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Ex-Chelsea player wins £5.5m Lotto

A retired Chelsea footballer has won £5.5 million on the Lotto.

Terry Bradbury, 74, used to earn £25 a week as a professional footballer in the 1960s, b ut he is celebrating becoming an overnight millionaire after he hit the jackpot in Saturday's draw.

The ex-midfielder, from Buxton, Derbyshire, said: "The news really is still sinking in. We still can't quite believe it."

Bradbury and his wife Ann, 73, said they are looking forward to spending some of their new-found fortune on their grandchildren.

The couple said they are going to splash out on a villa in Spain - their favourite holiday spot.

Mrs Bradbury said: "The villa will be a place where our family can always go to for holidays. Looking after our sons and our nine grandchildren is something which is a priority for both of us.

"It is wonderful to think that none of our children will have a mortgage or any stress for the rest of their lives. This win provides our family with security and this is what pleases Terry and myself more than anything."

Bradbury began his career with Chelsea in 1957 and made 29 appearances for the First Division club.

He moved to Southend United in 1962 for a reported £6,000 before going on to play for Leyton Orient.

Bradbury moved to Wrexham in 1967 before joining rivals Chester, and later worked as a player-coach at Weymouth.

The couple usually play the same numbers in the Lotto every week, but they scooped the jackpot after they changed to a Lucky Dip.

Bradbury said: "We just felt like a change so threw two Lucky Dip lines on - and we are so glad we did.

"We will definitely be continuing to play Lotto - and will probably stick with Lucky Dips too."

The couple, who used to run a pub in Tideswell, Derbyshire, bought their ticket from WH Smith in Buxton.

Bradbury said he had no plans to emulate modern footballers with their flash cars and other luxuries.

He said played in a golden era of football and did not begrudge current stars their millions.

Bradbury said his playing earnings were limited by the maximum wage of £20 a week in the season and £17 a week until this was famously smashed by Jimmy Hill in the 1960s. He said he would get a £4 win bonus and £2 for a draw.

But he said he never earned more than £25 a week and drove a Mini at the time.

"I was getting £20 for playing football but a tradesman was only getting £8 to £10, so it's all relative," he said.

He said Jimmy Greaves was "the greatest goal machine I ever saw" but "ruthless" Dave Mackay was the hardest player he came up against.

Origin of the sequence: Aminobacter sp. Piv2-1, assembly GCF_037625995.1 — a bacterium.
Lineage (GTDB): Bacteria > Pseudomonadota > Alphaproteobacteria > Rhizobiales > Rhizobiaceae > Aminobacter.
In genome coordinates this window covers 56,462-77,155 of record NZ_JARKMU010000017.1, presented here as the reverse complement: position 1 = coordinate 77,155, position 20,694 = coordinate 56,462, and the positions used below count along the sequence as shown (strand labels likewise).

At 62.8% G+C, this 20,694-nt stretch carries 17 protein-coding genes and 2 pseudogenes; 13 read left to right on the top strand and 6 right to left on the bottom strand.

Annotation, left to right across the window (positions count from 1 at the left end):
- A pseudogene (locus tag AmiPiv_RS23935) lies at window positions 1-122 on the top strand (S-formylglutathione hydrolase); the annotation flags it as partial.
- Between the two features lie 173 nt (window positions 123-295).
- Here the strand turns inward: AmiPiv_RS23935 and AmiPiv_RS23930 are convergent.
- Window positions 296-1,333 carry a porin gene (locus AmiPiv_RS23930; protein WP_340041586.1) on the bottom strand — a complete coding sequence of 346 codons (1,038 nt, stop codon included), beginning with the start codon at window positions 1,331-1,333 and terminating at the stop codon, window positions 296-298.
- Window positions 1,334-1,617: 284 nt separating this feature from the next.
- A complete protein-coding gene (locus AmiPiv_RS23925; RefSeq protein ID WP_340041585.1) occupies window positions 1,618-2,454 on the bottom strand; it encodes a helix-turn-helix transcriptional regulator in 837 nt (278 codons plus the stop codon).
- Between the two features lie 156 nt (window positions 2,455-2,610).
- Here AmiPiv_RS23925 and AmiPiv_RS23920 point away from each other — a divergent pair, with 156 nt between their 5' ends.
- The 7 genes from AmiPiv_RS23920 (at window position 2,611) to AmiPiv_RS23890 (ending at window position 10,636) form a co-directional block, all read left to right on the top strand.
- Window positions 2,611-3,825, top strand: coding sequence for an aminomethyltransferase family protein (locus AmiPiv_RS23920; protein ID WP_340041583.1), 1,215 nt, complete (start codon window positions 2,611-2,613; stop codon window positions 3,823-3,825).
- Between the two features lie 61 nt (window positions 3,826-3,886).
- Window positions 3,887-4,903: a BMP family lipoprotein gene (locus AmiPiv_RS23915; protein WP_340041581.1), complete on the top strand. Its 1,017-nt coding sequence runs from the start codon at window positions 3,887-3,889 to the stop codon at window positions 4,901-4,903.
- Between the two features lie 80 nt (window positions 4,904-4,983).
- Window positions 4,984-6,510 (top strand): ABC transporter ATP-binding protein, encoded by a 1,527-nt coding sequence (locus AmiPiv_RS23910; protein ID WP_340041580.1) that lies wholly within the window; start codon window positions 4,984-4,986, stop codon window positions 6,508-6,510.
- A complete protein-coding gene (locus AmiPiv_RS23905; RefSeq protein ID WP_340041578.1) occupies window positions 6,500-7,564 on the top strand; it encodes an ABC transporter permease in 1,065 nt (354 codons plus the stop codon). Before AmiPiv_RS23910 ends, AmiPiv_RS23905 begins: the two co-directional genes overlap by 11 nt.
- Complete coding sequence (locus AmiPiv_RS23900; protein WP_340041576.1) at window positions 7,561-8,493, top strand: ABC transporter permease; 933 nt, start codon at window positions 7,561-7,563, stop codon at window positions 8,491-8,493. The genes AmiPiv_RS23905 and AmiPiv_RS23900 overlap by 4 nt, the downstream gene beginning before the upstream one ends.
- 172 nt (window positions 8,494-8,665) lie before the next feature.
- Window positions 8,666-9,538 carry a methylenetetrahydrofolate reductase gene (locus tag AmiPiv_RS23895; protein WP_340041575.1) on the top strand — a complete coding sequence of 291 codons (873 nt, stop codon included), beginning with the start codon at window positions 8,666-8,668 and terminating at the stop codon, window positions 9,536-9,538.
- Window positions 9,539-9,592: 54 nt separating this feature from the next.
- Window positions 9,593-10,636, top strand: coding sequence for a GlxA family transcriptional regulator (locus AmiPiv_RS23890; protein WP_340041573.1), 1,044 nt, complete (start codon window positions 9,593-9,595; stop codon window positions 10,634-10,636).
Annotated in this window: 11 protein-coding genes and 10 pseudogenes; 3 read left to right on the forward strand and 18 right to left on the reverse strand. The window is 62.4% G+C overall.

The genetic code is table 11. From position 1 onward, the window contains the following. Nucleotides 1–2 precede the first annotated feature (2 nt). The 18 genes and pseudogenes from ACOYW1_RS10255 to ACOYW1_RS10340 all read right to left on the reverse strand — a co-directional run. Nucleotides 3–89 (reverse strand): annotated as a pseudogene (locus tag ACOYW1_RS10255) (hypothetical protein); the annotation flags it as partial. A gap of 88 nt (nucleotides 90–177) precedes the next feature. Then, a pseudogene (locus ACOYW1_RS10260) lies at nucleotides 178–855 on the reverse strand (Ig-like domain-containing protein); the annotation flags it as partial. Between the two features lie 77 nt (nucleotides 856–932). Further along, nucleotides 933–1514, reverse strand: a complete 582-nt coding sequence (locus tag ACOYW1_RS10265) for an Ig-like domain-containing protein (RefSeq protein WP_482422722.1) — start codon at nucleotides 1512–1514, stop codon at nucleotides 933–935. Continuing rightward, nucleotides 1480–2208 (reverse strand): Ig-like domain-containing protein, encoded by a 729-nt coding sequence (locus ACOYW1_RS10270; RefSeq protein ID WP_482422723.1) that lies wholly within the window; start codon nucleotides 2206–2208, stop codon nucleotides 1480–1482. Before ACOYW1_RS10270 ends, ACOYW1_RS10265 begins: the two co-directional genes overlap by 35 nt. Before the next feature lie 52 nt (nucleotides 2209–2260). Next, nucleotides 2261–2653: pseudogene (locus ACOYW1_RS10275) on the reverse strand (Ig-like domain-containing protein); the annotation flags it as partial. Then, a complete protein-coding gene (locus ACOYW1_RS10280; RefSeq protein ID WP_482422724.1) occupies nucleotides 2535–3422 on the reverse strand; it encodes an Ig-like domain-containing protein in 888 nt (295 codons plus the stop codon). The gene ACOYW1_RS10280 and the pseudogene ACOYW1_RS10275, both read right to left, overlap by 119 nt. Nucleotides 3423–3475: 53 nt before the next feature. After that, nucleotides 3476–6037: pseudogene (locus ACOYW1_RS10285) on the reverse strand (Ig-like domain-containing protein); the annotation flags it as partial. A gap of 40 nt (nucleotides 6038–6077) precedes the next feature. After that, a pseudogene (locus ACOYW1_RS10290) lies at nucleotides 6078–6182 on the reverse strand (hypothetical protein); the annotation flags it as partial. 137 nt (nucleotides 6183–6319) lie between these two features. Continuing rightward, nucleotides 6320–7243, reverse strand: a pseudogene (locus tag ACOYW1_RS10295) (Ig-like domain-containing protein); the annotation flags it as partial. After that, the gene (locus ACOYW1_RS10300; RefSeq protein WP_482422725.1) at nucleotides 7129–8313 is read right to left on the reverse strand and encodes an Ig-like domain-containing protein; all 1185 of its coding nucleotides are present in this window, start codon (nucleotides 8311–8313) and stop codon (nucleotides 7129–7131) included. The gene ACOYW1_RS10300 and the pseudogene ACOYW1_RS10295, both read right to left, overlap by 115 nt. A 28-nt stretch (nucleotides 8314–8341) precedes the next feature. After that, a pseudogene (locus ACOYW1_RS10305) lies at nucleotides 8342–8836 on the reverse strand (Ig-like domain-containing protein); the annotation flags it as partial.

"There wasn't the other distractions there are now," he said. "The crowds are always big. There was this banter between the crowds because they weren't segregated. People went to watch the football and enjoy the atmosphere."

But asked about modern players, he said: "Good luck to them. You can't blame the sportsmen. If someone offered you another £1,000 a week you would go."

Bradbury said: "I had a good time at Chelsea, enjoyed every minute - all through my playing career. This is just the icing on the cake for Ann and I."

He said he does not watch live football any more because "I'd rather be playing".

Bradbury said one of his most cherished memories was walking out at Wembley in front of 90,000 people as a 15-year-old schoolboy.

"I'd like to be 15 walking out again," he said.

And he said he thought Jose Mourinho "has done a fantastic job" as Chelsea manager.

The Bradburys have four grown-up sons and nine grandchildren.

Mrs Bradbury said they were drinking tea when they found out they had won and celebrated with a second cup.

And the first thing her husband did was to take their son's dog, Alfie, out for a walk.

"Somehow, I always thought I would win the lottery but you never really believe it, do you?"

She said she did not win with her normal Lotto tickets. The couple had got fed up with never getting numbers on the Euromillions draw so bought two extra lucky dip Lotto tickets. It was one of these that won.

Bradbury said he did not know what he was going to spend his cash on first.

"N o idea. It's all surreal. It's like being in a film. It's a fantasy world."


From Belfast Telegraph